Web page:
violating federal housing laws and trying to drive low-income and minority residents from the city.

The owners of the Dunwoody Glen and LaCota apartments claim city officials used enforcement of housing codes to harass the apartment owners and tried to force them to sell or close the properties, which provide housing for African Americans and Latinos.

The lawsuit claims the city’s actions were “irrational and … based upon unwarranted fear and prejudice.” The lawsuit, submitted by lawyers Kathryn M. Zickert and J. Harrison Anthony, asks that the court order the city to stop prohibiting affordable housing and instead to encourage it and to stop the city’s harassment of the apartment owners.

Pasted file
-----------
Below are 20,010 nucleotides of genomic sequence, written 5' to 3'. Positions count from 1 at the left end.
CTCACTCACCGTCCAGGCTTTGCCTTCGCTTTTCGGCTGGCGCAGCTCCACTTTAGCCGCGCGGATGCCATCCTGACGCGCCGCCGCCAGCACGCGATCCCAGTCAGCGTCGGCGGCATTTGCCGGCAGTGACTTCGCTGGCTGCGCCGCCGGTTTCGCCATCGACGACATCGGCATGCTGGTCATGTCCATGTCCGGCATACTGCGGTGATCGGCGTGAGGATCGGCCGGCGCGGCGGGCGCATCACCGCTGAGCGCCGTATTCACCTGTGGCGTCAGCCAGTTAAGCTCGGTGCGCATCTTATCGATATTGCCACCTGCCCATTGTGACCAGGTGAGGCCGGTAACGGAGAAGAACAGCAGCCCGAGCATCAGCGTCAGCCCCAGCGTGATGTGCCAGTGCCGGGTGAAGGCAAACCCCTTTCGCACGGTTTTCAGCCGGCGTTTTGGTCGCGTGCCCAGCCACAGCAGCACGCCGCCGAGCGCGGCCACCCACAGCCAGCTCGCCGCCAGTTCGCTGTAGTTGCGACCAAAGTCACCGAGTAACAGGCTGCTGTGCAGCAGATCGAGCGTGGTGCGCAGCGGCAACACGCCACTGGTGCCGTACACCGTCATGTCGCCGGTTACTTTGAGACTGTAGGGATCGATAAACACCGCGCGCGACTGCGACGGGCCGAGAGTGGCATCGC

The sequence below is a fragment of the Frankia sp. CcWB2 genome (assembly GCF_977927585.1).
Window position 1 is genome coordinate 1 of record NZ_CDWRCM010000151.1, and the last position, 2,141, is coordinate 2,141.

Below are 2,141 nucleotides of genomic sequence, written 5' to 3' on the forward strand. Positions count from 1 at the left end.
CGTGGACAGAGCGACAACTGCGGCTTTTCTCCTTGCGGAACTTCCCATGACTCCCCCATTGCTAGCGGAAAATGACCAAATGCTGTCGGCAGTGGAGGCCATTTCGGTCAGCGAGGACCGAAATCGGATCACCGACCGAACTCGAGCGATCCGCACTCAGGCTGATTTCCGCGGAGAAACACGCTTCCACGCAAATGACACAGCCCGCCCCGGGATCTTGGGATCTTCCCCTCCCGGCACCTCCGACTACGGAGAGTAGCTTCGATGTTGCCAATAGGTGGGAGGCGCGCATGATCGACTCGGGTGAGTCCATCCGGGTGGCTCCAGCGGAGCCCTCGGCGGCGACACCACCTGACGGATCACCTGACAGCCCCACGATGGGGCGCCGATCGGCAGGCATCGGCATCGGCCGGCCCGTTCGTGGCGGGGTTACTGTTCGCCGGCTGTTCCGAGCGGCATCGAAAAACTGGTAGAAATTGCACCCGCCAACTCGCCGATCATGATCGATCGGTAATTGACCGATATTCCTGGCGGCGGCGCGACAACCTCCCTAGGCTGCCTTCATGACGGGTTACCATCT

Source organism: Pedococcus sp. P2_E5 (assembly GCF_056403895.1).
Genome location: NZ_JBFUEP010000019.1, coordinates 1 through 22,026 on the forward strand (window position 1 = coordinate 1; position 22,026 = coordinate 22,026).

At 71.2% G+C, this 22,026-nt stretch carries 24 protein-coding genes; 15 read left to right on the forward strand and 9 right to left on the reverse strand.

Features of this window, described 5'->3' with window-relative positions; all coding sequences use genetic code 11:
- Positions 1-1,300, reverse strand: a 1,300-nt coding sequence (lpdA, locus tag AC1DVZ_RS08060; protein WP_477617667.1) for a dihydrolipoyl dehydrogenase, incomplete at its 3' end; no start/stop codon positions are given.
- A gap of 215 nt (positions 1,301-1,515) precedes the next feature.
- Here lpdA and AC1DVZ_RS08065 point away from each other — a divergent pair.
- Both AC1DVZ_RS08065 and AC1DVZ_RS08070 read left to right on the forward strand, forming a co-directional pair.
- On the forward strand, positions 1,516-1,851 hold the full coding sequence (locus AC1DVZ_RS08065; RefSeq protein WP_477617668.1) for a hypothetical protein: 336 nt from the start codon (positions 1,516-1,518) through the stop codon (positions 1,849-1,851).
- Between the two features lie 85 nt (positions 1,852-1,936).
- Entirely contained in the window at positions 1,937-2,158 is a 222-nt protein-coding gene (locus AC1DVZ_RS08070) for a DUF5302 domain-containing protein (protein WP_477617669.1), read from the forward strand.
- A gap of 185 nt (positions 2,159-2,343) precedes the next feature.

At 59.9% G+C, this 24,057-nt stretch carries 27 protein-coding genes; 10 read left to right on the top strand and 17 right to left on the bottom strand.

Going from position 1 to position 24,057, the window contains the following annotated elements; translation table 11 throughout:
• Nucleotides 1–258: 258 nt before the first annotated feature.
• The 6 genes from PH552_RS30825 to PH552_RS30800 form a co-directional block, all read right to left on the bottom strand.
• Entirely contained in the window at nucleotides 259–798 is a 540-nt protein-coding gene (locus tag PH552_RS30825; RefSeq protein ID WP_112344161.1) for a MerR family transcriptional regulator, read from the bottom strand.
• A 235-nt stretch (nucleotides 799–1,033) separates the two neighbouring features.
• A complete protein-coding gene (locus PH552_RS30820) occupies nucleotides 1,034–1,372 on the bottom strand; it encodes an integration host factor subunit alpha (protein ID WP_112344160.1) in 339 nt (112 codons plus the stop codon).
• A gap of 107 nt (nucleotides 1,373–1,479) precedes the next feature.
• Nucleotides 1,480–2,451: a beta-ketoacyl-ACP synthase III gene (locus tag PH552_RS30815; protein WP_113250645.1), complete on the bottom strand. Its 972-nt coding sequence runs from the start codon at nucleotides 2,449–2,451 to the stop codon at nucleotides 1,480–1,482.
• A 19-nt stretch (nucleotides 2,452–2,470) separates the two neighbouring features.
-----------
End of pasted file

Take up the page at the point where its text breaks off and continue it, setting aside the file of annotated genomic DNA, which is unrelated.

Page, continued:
The apartment owners said the city in 2011 wanted to use proceeds from a bond referendum to buy the apartments in order to tear them down and replace them with a sports complex. Voters did not approve the bonds, so the deal fell through.

The apartment owners claim the city’s efforts to buy and raze the apartments were motivated by a desire to eliminate apartments in Dunwoody, to remove the 560 children in the apartments from Dunwoody schools and to move members of minorities out of the city.

The lawsuit names the city and Community Development Director Steve Dush as defendants. Spokesman Bob Mullen said the city and Dush had no comment on pending litigation.

Joe Earle is Editor-at-Large. He has more than 30-years of experience with daily newspapers, including the Atlanta Journal-Constitution and was Managing Editor of Reporter Newspapers.